Background and Purpose: Despite the high incidence of hip fractures, there is no agreement on the use of preoperative traction. To assess current application of traction and the reasons for its use, an inventory study was performed. Material and Methods: Questionnaires were sent to 248 surgical and orthopedic departments, informing about the frequency preoperative traction was used and the reasons for doing so. It was also asked, if there were problems admitting these patients and scheduling them for operation. Results were compared with the current literature. Results: Overall response was 89.9%. Orthopedic surgeons applied traction significantly more frequently compared to trauma surgeons (83.0% vs. 67.9%; p < 0.02). Preoperative traction was standard practice in 20.2% of the trauma departments. The main reason for the use of traction was the assumed reduction in pain. In 22.4% of the hospitals there were (capacity) problems admitting patients with hip fractures, and if admitted, the waiting time for operation was > 24 h in 27.4%. Conclusion: 20% of the Dutch trauma and orthopedic surgeons still practice preoperative traction, whereas literature review shows that preoperative traction is related to numerous complications, without any clinically proven beneficial effects. From this perspective preoperative traction for proximal femoral fractures, although applied on large scale in the Netherlands, should no longer be routinely applied.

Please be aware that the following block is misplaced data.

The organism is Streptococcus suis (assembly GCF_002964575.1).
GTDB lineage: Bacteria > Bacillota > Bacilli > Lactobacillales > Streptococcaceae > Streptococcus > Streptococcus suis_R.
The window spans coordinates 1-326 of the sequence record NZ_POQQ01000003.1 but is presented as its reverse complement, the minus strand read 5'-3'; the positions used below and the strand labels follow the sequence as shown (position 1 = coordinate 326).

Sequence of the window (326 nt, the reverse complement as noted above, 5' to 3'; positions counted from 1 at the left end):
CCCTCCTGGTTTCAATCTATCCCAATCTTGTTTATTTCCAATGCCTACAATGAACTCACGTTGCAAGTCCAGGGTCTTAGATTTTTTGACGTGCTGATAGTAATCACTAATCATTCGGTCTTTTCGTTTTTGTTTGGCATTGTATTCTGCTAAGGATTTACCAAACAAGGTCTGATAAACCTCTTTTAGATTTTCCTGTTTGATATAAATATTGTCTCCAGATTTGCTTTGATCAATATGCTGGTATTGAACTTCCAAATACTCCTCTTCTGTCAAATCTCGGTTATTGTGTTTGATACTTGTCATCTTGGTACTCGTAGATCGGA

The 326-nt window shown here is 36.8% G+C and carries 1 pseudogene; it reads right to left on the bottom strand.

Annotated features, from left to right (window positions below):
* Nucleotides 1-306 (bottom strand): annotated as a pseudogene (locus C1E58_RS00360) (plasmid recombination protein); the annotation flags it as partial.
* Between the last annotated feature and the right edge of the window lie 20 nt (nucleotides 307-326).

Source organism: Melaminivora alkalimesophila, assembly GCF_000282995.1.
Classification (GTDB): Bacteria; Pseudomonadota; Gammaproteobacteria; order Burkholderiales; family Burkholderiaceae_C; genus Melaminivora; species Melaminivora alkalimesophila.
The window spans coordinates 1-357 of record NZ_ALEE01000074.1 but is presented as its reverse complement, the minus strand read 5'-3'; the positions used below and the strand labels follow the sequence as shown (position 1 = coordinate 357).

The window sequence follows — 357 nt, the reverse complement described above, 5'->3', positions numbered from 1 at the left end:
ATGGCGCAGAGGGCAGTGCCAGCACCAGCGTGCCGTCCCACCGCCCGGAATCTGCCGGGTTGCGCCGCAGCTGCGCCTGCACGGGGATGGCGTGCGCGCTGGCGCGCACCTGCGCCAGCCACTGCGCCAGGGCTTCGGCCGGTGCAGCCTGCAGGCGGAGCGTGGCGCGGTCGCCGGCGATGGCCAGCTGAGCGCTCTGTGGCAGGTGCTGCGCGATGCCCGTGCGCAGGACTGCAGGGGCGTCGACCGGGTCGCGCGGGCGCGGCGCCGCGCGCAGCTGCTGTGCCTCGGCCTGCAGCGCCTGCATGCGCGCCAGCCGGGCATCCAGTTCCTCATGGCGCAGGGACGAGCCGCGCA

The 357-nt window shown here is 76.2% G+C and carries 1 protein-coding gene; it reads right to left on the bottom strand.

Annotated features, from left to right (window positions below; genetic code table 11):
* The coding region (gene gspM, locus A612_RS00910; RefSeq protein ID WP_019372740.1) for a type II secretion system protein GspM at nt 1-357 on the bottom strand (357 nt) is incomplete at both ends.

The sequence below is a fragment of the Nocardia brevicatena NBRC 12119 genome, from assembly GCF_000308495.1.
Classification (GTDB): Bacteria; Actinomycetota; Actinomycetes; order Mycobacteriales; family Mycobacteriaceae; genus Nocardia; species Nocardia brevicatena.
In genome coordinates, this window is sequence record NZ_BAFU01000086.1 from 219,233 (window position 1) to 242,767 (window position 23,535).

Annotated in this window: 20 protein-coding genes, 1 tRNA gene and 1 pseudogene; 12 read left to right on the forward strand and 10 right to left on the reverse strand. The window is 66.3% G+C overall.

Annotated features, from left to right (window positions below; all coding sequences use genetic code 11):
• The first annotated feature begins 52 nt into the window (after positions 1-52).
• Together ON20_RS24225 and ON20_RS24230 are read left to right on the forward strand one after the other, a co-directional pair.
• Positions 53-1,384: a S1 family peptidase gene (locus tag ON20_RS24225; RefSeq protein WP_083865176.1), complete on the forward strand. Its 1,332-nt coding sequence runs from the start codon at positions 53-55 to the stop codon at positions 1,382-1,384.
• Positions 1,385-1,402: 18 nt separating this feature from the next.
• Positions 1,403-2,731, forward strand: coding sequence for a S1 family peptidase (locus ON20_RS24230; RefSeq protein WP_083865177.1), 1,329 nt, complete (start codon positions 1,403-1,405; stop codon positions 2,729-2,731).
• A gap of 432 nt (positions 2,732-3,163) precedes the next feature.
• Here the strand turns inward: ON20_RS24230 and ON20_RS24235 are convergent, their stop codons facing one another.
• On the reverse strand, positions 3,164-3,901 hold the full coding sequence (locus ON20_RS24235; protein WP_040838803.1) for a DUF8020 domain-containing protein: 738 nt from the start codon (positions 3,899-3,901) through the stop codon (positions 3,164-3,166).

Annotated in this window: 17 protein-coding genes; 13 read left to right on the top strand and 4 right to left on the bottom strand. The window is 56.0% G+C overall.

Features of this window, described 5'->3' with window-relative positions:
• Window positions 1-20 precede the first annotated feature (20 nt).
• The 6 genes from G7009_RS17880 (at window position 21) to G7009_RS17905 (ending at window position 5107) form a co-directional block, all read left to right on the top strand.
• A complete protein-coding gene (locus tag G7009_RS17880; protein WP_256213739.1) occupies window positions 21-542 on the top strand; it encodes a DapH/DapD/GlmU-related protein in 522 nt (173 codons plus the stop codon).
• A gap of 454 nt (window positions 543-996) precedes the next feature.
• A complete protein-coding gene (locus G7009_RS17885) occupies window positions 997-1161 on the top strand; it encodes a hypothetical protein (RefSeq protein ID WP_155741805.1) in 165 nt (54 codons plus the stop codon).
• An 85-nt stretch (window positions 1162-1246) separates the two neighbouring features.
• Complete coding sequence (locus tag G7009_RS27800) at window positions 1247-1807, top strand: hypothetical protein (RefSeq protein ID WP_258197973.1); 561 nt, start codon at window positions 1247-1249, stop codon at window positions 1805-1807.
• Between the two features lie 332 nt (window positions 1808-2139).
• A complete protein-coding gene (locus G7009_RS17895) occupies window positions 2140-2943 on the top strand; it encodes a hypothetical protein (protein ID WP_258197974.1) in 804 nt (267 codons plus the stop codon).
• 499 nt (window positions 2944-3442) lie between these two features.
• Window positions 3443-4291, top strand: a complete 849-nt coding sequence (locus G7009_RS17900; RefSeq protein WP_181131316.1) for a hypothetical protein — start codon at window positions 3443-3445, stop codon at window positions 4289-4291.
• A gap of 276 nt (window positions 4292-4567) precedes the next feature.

Care problems, Complications, Hip fractures, Preoperative, Proximal femoral fractures, Skeletal traction,
European Journal of Trauma
Department of Surgery

Brink, A.C, Boonstra, O, van der Wal, B.C.H, Ultee, J.M, & Schipper, I.B. (2005). Is preoperative traction for proximal femoral fractures beneficial to the patient or a comfort to the doctor?. European Journal of Trauma (Vol. 31, pp. 39–43). doi:10.1007/s00068-005-1272-0